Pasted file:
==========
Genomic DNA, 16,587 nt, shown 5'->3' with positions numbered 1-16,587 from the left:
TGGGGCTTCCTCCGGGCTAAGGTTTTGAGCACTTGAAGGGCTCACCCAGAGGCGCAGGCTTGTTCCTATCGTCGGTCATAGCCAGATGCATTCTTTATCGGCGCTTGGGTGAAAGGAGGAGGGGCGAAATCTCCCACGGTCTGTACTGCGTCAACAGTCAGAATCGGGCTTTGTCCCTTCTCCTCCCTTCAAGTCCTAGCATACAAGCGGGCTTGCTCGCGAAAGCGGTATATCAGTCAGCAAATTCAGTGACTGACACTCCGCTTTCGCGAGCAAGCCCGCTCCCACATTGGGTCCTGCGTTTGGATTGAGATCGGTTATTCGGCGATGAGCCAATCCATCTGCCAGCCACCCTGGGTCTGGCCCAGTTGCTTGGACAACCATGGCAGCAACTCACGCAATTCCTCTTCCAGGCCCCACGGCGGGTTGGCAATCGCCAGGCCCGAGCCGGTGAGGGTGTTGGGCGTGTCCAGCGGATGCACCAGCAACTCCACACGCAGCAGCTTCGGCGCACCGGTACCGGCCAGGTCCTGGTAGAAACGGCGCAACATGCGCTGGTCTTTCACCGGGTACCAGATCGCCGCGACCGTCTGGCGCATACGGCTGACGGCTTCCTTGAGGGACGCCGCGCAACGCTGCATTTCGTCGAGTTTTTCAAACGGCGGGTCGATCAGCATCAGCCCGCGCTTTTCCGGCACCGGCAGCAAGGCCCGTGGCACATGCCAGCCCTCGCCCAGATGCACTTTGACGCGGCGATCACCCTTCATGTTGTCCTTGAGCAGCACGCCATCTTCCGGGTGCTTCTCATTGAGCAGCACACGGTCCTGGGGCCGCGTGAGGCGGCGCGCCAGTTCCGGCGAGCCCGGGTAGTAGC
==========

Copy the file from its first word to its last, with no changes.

Genomic DNA, 16,587 nt, shown 5'->3' with positions numbered 1-16,587 from the left:
TGGGGCTTCCTCCGGGCTAAGGTTTTGAGCACTTGAAGGGCTCACCCAGAGGCGCAGGCTTGTTCCTATCGTCGGTCATAGCCAGATGCATTCTTTATCGGCGCTTGGGTGAAAGGAGGAGGGGCGAAATCTCCCACGGTCTGTACTGCGTCAACAGTCAGAATCGGGCTTTGTCCCTTCTCCTCCCTTCAAGTCCTAGCATACAAGCGGGCTTGCTCGCGAAAGCGGTATATCAGTCAGCAAATTCAGTGACTGACACTCCGCTTTCGCGAGCAAGCCCGCTCCCACATTGGGTCCTGCGTTTGGATTGAGATCGGTTATTCGGCGATGAGCCAATCCATCTGCCAGCCACCCTGGGTCTGGCCCAGTTGCTTGGACAACCATGGCAGCAACTCACGCAATTCCTCTTCCAGGCCCCACGGCGGGTTGGCAATCGCCAGGCCCGAGCCGGTGAGGGTGTTGGGCGTGTCCAGCGGATGCACCAGCAACTCCACACGCAGCAGCTTCGGCGCACCGGTACCGGCCAGGTCCTGGTAGAAACGGCGCAACATGCGCTGGTCTTTCACCGGGTACCAGATCGCCGCGACCGTCTGGCGCATACGGCTGACGGCTTCCTTGAGGGACGCCGCGCAACGCTGCATTTCGTCGAGTTTTTCAAACGGCGGGTCGATCAGCATCAGCCCGCGCTTTTCCGGCACCGGCAGCAAGGCCCGTGGCACATGCCAGCCCTCGCCCAGATGCACTTTGACGCGGCGATCACCCTTCATGTTGTCCTTGAGCAGCACGCCATCTTCCGGGTGCTTCTCATTGAGCAGCACACGGTCCTGGGGCCGCGTGAGGCGGCGCGCCAGTTCCGGCGAGCCCGGGTAGTAGC